CushingPS in a context of lung cancer is seen in cases of neuroendocrine tumors whose malignancy ranges from that of carcinoid tumors to SCLC, the most severe form.10,14,21–23 In the 1990s, historical case studies and small cohort studies permitted us to highlight the extreme severity of this syndrome when associated with SCLC, showing the dominance of ED, with infectious complications making perilous any administration of chemotherapy, and the short survival of patients.11,12,15–17,24–26 Our group of patients was consistent with the initial descriptions. Detailed analysis from patient presentation to diagnosis allowed us to observe the particularly diffuse spread of the disease, defined as metastasis to at least two other organs. The magnitude of weight loss, alteration of performance status, and poor response to first-line chemotherapy surpassed all other groups and made this the most severe of all paraneoplastic syndromes. Finally, the profile of these patients at presentation and the disease progression was similar to that of patients with poor performance status3,4 but without paraneoplastic syndrome.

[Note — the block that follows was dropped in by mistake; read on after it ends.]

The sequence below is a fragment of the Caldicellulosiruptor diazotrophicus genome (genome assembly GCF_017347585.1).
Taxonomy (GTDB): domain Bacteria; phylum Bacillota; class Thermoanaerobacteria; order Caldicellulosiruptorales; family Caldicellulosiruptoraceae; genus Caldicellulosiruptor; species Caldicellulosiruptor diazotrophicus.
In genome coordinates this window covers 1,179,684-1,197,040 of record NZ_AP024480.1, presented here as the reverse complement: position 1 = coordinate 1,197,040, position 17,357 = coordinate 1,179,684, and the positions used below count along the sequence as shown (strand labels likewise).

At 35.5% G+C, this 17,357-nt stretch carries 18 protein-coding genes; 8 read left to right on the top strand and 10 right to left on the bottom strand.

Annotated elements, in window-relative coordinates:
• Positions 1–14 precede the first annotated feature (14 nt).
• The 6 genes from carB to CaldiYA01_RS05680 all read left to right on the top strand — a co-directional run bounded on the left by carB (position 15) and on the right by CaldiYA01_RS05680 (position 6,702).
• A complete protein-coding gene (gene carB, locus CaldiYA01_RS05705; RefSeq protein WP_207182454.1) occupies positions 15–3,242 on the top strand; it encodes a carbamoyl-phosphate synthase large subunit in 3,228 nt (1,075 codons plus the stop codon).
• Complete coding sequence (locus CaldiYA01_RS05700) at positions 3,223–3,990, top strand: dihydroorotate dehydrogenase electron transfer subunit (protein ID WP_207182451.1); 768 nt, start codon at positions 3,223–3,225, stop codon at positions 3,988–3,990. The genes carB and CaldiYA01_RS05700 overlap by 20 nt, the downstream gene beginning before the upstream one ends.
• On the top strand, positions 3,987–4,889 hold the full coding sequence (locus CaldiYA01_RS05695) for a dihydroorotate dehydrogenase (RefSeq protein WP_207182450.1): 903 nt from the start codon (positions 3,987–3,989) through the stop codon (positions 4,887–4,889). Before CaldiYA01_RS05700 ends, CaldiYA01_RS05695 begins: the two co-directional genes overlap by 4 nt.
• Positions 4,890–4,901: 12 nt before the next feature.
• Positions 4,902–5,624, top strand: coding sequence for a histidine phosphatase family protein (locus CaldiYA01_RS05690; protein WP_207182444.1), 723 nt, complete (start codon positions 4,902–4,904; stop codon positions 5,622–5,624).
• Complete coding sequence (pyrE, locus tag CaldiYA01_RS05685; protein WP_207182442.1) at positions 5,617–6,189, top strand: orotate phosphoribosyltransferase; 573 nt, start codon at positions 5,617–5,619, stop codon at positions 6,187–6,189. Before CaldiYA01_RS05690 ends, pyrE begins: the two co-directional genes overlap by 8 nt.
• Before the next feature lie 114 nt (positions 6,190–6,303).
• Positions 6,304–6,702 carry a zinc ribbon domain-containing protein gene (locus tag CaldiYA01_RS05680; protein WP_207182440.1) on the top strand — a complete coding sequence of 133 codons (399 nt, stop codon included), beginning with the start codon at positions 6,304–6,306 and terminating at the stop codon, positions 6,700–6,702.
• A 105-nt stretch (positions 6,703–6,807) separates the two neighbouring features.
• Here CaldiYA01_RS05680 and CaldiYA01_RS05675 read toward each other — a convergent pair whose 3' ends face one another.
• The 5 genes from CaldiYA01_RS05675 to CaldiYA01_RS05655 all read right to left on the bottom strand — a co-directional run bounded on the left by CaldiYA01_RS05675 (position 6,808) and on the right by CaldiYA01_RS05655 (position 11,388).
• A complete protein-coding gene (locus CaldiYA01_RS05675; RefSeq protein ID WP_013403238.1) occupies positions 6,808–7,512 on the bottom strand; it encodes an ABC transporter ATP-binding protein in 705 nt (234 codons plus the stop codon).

CushingPS and SCLC reinforce each other’s deleterious effects. The immunodepression that accompanies cancerous states is amplified by that induced by the hypercorticism, leading to severe infectious complications, usually opportunistic. Metabolic disorders (hypokalemia, metabolic alkalosis, diabetes) with their own clinical consequences considerably aggravate the worsening of the general state of health brought about by the rapid development of SCLC.